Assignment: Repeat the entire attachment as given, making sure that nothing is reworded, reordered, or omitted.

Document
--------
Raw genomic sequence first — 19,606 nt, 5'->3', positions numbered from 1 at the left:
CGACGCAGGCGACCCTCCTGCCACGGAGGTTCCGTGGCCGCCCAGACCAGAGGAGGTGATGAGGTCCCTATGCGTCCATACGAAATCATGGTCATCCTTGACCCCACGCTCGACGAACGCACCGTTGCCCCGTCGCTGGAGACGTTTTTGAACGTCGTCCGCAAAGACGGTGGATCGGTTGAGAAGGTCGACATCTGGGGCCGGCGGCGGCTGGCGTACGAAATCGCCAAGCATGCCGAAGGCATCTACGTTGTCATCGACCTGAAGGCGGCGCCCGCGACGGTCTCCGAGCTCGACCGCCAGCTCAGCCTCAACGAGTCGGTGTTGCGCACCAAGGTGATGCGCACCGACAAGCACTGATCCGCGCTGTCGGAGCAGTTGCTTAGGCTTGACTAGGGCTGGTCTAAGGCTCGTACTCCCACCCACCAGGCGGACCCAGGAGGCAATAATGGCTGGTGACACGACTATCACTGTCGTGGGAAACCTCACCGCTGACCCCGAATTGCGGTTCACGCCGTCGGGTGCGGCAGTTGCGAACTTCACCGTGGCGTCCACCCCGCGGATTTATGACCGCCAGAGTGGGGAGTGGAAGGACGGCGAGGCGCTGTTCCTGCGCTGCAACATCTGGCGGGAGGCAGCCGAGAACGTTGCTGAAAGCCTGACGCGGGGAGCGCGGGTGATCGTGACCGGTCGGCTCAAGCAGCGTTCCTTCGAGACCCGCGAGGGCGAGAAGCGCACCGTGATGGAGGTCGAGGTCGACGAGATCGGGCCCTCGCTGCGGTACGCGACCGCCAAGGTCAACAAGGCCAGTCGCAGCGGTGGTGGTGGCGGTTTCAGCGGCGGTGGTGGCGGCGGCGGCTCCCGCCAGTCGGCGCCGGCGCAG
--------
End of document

Raw genomic sequence first — 19,606 nt, 5'->3', positions numbered from 1 at the left:
CGACGCAGGCGACCCTCCTGCCACGGAGGTTCCGTGGCCGCCCAGACCAGAGGAGGTGATGAGGTCCCTATGCGTCCATACGAAATCATGGTCATCCTTGACCCCACGCTCGACGAACGCACCGTTGCCCCGTCGCTGGAGACGTTTTTGAACGTCGTCCGCAAAGACGGTGGATCGGTTGAGAAGGTCGACATCTGGGGCCGGCGGCGGCTGGCGTACGAAATCGCCAAGCATGCCGAAGGCATCTACGTTGTCATCGACCTGAAGGCGGCGCCCGCGACGGTCTCCGAGCTCGACCGCCAGCTCAGCCTCAACGAGTCGGTGTTGCGCACCAAGGTGATGCGCACCGACAAGCACTGATCCGCGCTGTCGGAGCAGTTGCTTAGGCTTGACTAGGGCTGGTCTAAGGCTCGTACTCCCACCCACCAGGCGGACCCAGGAGGCAATAATGGCTGGTGACACGACTATCACTGTCGTGGGAAACCTCACCGCTGACCCCGAATTGCGGTTCACGCCGTCGGGTGCGGCAGTTGCGAACTTCACCGTGGCGTCCACCCCGCGGATTTATGACCGCCAGAGTGGGGAGTGGAAGGACGGCGAGGCGCTGTTCCTGCGCTGCAACATCTGGCGGGAGGCAGCCGAGAACGTTGCTGAAAGCCTGACGCGGGGAGCGCGGGTGATCGTGACCGGTCGGCTCAAGCAGCGTTCCTTCGAGACCCGCGAGGGCGAGAAGCGCACCGTGATGGAGGTCGAGGTCGACGAGATCGGGCCCTCGCTGCGGTACGCGACCGCCAAGGTCAACAAGGCCAGTCGCAGCGGTGGTGGTGGCGGTTTCAGCGGCGGTGGTGGCGGCGGCGGCTCCCGCCAGTCGGCGCCGGCGCAG